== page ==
Investors faced several daunting challenges during the first quarter. The war in Ukraine stole the spotlight during the second half of the quarter, but even before that tragedy began to unfold, the investment landscape was changing dramatically for investors. Inflation went from being “transitory,” in the words of the Federal Reserve (Fed), to four-decade highs. The Fed went from buying $120 billion worth of bonds monthly to discussing when to begin selling some of those bonds. Interest rates moved from record lows to three-year highs, marking the worst quarterly performance for bonds in about four decades. Stocks with sizzling storylines and lofty valuations went from being among the best performers to among the worst.
Welcome to the “new norm.” Except for a few quarters in 2017 and 2018, investors have enjoyed smooth sailing, compliments of a highly accommodative Fed. In short, we believe the investment landscape has changed dramatically. The unprecedented amount of fiscal and monetary stimulus stemming from the government’s efforts to jump-start the ailing economy triggered by the COVID-19 shutdowns caused many to blur the lines between investing and speculation. As a result of the government’s actions, interest rates fell to their lowest levels in recorded history. We believe inflation is likely to remain well above the Fed’s target rate for years to come stemming from a confluence of higher wages (which, unlike commodity prices, only tend to go higher) and rising energy costs. Inflation is starting to impact global economies. While headline fourth-quarter GDP came in at a stout 6.9%, if you subtract one-time inventory adjustments stemming from lingering supply chain issues caused by the pandemic-induced shutdowns, GDP was only approximately 2%. Consensus estimates call for further slowdowns in economic activity during the first quarter, with the Atlanta Fed currently projecting Q1 growth to be just 1.3%.
It is quite unprecedented for the Fed to begin a tightening cycle (raised rates in March by ¼ point – the first in a series of rate hikes to curb inflationary pressures) when GDP growth is weakening. While their recent actions will likely be considered a misstep when we look back at the history books, we believe the Fed will be hard-pressed to fulfill both of its mandates of full employment and stable prices at the same time. In fact, we believe tightening should have started last year if they wished to accomplish this task. Disruptions from COVID gave the Fed an excuse to delay tightening, and now the Russian invasion of Ukraine gives them yet another reason on the inflation front. Some politicians in Washington are already calling this Putin’s inflation, but, as we have been reporting, inflation was well underway even before the first shots were fired.
Elevated inflation is music to the ears of value investors. As the graph above illustrates, value stocks did quite well during the last decade of peak inflation (1973 – 1983). Of course, while past performance is not a guarantee of future results, intuitively, it makes sense for value to outperform during periods of inflation. Investors buy the underlying company’s future earnings and dividends when purchasing a stock. If investors are worried about inflation eroding their future buying power, then they will compensate for that by paying less for these earnings. Additionally, they will place a premium on companies generating cash flow now versus those whose valuation is dependent on becoming cash flow positive five years down the road. The inverse is true when prices are stable. During the last period of peak inflation, the price/earnings (P/E) multiple for the S&P 500 was 10. Elevated P/E multiples of 20 or more are generally achieved during periods of modest price increases.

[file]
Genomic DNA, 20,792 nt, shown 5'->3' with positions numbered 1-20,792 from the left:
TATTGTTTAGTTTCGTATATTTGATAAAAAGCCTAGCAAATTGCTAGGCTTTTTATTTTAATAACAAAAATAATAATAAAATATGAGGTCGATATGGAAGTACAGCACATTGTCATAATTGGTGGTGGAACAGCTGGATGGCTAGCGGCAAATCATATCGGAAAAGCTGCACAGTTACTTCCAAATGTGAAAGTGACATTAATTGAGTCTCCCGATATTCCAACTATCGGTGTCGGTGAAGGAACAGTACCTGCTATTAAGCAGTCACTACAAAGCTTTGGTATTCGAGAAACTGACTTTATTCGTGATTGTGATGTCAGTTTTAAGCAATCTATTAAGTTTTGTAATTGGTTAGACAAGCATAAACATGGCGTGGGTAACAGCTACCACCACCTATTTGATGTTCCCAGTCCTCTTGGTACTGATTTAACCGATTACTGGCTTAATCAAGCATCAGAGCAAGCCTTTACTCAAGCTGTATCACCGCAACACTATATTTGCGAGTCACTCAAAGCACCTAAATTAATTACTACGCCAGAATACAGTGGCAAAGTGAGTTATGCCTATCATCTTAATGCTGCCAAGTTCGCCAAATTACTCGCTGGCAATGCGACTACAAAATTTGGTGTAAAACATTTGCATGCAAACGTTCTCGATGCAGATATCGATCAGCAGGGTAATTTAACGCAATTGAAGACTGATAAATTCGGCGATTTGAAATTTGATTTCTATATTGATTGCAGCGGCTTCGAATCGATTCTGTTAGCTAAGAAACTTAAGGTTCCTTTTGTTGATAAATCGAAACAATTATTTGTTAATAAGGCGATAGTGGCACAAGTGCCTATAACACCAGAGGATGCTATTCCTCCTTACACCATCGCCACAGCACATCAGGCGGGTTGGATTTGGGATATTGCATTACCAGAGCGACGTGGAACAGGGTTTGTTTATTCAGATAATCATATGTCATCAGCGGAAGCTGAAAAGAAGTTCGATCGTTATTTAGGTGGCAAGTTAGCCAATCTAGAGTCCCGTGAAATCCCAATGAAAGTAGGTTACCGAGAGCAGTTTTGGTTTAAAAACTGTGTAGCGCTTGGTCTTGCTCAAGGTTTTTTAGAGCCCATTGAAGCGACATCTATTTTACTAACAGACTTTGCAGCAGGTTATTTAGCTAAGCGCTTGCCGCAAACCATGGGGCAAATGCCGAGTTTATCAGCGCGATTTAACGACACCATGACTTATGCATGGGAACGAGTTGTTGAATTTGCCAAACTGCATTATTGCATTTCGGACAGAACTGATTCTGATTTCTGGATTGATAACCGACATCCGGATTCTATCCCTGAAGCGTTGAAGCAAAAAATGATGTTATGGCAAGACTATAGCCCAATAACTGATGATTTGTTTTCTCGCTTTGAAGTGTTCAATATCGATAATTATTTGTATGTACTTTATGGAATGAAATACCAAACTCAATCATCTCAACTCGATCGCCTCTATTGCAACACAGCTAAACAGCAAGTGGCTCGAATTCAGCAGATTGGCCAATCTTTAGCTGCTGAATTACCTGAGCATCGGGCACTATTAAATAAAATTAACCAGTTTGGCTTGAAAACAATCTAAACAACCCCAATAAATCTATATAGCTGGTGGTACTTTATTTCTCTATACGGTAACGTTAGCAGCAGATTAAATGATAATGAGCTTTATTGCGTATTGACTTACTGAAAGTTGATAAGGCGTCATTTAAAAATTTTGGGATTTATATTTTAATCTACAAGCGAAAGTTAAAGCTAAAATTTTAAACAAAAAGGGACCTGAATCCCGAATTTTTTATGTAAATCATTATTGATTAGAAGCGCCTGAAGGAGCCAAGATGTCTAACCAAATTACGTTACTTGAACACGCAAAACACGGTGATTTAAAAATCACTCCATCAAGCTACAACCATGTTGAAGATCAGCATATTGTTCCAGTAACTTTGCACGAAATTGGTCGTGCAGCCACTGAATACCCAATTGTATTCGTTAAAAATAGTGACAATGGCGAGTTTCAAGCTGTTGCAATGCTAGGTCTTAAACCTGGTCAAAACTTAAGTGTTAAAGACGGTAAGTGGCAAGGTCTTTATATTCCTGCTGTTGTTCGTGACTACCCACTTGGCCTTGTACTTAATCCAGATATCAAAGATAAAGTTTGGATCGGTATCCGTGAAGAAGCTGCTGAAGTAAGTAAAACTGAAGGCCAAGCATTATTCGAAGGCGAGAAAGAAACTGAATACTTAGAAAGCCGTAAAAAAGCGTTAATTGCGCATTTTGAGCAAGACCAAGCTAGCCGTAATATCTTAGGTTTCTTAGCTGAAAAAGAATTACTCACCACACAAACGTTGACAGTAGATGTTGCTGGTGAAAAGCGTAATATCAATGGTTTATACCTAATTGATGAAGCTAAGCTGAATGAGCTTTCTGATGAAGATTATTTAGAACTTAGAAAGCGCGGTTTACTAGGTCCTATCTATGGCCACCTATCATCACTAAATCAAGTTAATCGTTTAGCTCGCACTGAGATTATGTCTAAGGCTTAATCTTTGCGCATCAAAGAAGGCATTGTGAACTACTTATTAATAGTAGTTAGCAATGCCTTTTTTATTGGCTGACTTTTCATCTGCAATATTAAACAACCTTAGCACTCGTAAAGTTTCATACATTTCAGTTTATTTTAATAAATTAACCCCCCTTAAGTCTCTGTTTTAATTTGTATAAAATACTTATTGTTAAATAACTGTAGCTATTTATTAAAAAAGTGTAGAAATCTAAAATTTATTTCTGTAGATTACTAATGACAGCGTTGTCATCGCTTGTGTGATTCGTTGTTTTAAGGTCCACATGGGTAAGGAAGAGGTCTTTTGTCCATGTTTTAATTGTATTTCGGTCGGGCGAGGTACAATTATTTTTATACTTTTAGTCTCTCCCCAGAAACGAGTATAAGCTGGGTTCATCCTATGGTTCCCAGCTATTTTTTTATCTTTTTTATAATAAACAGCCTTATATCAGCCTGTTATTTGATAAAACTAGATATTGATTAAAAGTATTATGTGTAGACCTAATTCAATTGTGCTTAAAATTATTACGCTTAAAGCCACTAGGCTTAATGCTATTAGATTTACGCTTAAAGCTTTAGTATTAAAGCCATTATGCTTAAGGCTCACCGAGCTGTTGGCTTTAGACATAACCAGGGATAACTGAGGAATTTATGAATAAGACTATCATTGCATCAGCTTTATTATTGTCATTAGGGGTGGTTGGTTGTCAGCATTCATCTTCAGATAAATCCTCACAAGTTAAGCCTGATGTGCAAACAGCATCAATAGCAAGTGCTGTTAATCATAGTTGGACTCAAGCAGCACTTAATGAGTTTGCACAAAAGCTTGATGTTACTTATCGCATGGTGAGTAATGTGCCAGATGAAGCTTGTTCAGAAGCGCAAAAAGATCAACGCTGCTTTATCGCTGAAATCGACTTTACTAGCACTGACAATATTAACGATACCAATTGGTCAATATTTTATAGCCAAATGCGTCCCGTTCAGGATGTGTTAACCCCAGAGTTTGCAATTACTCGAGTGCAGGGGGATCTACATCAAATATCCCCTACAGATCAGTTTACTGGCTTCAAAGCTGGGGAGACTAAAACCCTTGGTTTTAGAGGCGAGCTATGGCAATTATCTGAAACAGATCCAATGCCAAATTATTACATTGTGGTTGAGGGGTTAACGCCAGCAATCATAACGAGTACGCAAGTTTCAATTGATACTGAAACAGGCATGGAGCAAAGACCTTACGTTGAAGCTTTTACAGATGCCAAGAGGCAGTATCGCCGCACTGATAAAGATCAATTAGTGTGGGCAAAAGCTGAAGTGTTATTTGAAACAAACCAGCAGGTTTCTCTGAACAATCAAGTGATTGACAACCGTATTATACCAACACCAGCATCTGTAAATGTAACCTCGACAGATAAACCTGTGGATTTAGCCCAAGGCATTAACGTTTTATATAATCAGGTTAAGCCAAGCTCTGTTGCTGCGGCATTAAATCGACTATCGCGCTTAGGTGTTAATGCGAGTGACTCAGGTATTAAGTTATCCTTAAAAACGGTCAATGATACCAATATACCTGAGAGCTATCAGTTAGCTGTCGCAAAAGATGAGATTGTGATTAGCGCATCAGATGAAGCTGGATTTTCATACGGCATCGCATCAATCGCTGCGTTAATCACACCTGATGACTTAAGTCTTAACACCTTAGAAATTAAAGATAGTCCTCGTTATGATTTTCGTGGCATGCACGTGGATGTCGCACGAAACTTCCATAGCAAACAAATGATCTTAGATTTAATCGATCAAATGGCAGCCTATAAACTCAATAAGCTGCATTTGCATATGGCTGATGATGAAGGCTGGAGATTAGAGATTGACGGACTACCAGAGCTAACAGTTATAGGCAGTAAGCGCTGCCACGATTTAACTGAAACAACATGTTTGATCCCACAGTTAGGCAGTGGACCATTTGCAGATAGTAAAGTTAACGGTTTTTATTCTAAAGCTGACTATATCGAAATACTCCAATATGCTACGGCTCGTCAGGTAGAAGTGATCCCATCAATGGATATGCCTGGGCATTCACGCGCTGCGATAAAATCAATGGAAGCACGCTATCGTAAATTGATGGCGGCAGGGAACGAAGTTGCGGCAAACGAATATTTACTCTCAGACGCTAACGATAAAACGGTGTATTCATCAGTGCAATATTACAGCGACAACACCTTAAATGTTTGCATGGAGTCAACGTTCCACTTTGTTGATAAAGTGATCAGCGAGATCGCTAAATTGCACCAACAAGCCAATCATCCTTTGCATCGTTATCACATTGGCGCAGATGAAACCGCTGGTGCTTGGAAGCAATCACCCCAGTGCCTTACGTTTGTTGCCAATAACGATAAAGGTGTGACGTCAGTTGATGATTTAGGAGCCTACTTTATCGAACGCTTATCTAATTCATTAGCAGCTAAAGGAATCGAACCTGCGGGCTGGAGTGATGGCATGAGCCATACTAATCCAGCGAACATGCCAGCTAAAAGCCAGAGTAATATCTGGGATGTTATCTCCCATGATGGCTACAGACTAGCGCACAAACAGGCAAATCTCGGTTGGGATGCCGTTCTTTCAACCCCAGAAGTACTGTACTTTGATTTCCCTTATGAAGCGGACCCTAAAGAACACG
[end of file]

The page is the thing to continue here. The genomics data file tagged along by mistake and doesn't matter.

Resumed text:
Looking forward, the pace at which the Fed tightens will play a significant factor in future stock market performance. As the chart below depicts, stocks tend to perform the best when the Fed is not tightening, but they still show good performance when the Fed is only modestly tightening. It is only when the Fed is aggressive with tightening that stocks struggle. Many economists are calling for a series of seven hikes this year. We doubt if the economy has the underlying strength to manage that many hikes without heading into a recession. The spread between the two-year and ten-year Treasury bonds has gone from about two hundred basis points (2 percent) to nearly flat today. Should that curve invert (and stay inverted for a meaningful period), there is a very high probability of the economy entering a recession. In fact, over the last five decades, 20 months, on average, have elapsed between the initial yield curve inversion and the beginning of a recession in the United States.